Abu Dhabi, UAESaturday 24 August 2019

Carlos Ghosn faces new allegations of improperly receiving $9m from Nissan-Mitsubishi joint venture

Allegation will add pressure on French car maker Renault to cut ties with Mr Ghosn

Carlos Ghosn has been indicted in Japan on charges of under-reporting his salary for eight years. Reuters
Carlos Ghosn has been indicted in Japan on charges of under-reporting his salary for eight years. Reuters

Arrested auto executive Carlos Ghosn improperly received €7.8 million ($9m) in compensation from a joint venture between Nissan and Mitsubishi, the companies claimed on Friday.

A joint investigation found that Mr Ghosn, ousted as chairman from both automakers, was compensated by the Netherlands-based joint venture without any discussion with two other board members - Hiroto Saikawa, chief executive of Nissan, and Osamu Masuko, chief executive of Mitsubishi.

Nissan holds a controlling stake in Mitsubishi Motors.

Mr Ghosn has denied the charges against him. His lawyer, Motonari Otsuru, could not immediately be reached for comment on Friday.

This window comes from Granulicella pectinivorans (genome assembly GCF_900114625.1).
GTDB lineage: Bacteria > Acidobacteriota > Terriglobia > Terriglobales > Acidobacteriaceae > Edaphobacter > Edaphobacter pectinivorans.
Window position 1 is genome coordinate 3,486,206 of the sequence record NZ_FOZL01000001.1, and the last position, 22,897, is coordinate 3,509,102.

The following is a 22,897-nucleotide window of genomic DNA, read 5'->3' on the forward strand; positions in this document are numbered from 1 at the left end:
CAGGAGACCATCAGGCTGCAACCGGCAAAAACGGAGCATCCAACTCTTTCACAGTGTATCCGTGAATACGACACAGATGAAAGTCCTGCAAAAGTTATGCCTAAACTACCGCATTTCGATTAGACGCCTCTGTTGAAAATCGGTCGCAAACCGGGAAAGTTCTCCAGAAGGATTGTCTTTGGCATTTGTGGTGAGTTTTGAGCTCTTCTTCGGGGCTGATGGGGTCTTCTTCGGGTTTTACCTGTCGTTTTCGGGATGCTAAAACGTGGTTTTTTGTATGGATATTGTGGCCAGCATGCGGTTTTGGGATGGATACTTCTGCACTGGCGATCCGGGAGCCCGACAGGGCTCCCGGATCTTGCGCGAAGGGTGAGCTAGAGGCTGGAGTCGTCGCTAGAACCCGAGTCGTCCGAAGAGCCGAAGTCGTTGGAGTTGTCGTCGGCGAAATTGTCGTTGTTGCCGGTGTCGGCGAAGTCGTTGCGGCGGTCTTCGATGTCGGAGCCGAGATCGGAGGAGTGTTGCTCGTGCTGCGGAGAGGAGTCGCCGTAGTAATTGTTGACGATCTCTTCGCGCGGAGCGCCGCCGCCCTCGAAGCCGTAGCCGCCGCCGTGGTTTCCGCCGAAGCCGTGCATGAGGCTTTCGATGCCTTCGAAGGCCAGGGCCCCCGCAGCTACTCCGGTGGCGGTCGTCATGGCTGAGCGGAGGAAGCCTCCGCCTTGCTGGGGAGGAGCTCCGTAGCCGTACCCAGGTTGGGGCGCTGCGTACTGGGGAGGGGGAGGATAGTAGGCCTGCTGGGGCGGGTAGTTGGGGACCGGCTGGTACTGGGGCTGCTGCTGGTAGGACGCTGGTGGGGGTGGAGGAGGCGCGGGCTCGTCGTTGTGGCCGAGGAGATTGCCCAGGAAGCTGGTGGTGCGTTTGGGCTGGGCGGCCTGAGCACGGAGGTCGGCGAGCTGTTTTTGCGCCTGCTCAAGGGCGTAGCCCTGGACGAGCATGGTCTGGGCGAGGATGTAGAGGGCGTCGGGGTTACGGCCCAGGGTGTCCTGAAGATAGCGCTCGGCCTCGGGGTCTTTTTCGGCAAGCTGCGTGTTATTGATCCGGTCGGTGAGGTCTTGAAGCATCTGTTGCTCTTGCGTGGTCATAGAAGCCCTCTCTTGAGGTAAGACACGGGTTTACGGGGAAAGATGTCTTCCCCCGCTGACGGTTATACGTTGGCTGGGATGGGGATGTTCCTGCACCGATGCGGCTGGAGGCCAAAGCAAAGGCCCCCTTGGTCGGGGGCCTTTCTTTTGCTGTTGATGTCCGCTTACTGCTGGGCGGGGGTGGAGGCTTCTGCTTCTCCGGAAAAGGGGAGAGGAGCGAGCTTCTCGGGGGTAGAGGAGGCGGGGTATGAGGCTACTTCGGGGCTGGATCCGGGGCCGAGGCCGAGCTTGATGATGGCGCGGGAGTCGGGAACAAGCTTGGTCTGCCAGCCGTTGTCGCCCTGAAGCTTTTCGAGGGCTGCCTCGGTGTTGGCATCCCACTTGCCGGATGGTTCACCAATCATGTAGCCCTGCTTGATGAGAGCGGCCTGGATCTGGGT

Mr Ghosn, arrested and detained in Tokyo since November 19, has been indicted in Japan on charges of under-reporting his salary for eight years leading up to March 2018, and temporarily transferring personal investment losses to Nissan during the global financial crisis.

It was reported earlier this week about the alleged improper compensation to Mr Ghosn by the joint venture and that Nissan was considering filing for damages.

Nissan said on Friday that it would consider ways to recover the full amount from Mr Ghosn, and Mitsubishi said it would consider ways to hold him responsible.

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Read more:

France rounds on Ghosn as government calls for his ousting from Renault

Wife of Carlos Ghosn writes letter to draw attention to his 'harsh' treatment

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The latest allegations are likely to add pressure on the Japanese automakers' partner Renault to cut ties with Mr Ghosn. Unlike Mitsubishi and Nissan, Renault has kept Ghosn as chief executive and chairman, but its biggest shareholder, the French government, is keen to replace him.

The French automaker holds around 43 per cent of Nissan, the biggest partner in the alliance by sales. Mitsubishi became the smallest member of the three-way auto-making alliance when Nissan took a 34 per cent stake in the company in 2016.

Updated: January 20, 2019 03:32 PM

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